Kornfield, Your Beliefs, and Wednesday

by MB


Don't be afraid of whatever feelings arise in meditation - let them be part of your practice.

Are you present in the moment? How often do you think about your body, what you feed it, what sustains it? What do you teach your daughter?

Acknowledge how much we are lost in thought.  

I acknowledge that my mind wanders. That it lures me from the present, sashaying me away from that which I came here to face. Frequently, it wanders to you. To the bounds of your empathy. To your daughter, your self, your relationships and your perceptions of my own. I wonder about all this wandering - is it normal for my mind to stray so much if I am actively trying to focus on the present?

My mind wanders to you, to the time that must elapse before I present myself again. Do I do this instinctively: present myself to a maternal figure, begging for nourishment of body and mind? What are your thoughts about me, and why do I regard them with such esteem?

You don’t like the idea that we were talking about you. That two people, who care about you, discussed you behind your back, paid attention to you when you weren't there. You feel robbed of that – that you missed something that you think would have sustained you.

I wonder if praise and acknowledgement can be redacted, if there is a direct correlation between pounds gained and interest lost, between earned experience and the active shedding of emotional investment. What will people think of me when they are greeted by flesh before bone? When the presence of my breastbone cannot provide my shaking hand with calm and relief? Will they think of what I lacked before? The control I relinquished to become myself? Will that self be treated with the same regard? Who will be there to greet it at the door beyond its captor?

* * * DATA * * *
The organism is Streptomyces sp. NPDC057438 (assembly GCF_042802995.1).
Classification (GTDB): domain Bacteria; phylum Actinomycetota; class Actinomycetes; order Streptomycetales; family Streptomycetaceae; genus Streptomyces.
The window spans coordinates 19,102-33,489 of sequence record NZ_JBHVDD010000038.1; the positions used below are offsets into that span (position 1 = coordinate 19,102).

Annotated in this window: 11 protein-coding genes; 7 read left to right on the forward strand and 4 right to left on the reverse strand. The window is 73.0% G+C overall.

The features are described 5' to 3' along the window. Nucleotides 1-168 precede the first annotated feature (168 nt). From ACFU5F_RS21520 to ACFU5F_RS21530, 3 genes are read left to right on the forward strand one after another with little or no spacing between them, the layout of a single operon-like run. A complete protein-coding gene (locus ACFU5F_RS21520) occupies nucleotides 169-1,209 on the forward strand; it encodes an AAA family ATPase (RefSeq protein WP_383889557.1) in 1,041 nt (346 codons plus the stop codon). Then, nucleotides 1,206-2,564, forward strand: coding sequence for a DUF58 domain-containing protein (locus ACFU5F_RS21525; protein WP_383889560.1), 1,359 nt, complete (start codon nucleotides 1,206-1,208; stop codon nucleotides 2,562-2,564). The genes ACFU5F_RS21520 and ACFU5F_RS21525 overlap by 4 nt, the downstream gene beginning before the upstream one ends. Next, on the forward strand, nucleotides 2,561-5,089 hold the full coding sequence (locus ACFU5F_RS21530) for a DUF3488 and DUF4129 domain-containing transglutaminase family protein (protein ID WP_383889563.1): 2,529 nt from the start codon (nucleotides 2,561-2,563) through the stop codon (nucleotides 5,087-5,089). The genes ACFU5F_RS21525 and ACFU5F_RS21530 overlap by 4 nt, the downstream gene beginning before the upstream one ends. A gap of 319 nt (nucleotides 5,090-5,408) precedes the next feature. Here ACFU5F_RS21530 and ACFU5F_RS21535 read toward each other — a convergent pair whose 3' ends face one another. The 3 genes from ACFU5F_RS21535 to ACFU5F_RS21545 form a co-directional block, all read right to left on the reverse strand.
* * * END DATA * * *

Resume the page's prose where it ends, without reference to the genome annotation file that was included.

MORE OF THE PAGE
If I am not thin, if I am not this body, my body; I fear I am nothing at all. This body has been my yardstick, a constant external indicator of my place in this world. Smaller, she was perfect. Bigger, she was shameful; she desired to be hidden. Emotions are as unlovely as extraneous flesh, and ought to be wrapped and tucked away with discretion. I learned to be a muted version of myself.

Deep down I know that healthiness for me is too much. It’s emotion and overbearing and histrionics. It’s expressive and it’s real. It’s probably a visible, tremendous disappointment.

What would happen if I were just me? Unashamed of those emotions and needs and flesh that I have tried to repress, unhappily shrouding them in hunger and isolation? Who would I disappoint?

Who am I really living for, then?

Behind the elaborate constructs of a girl in control are heaps of unraveled mess, disorganized emotions and endless wants. She is naked and bare and crying and vulnerable and real. She was just this, all along.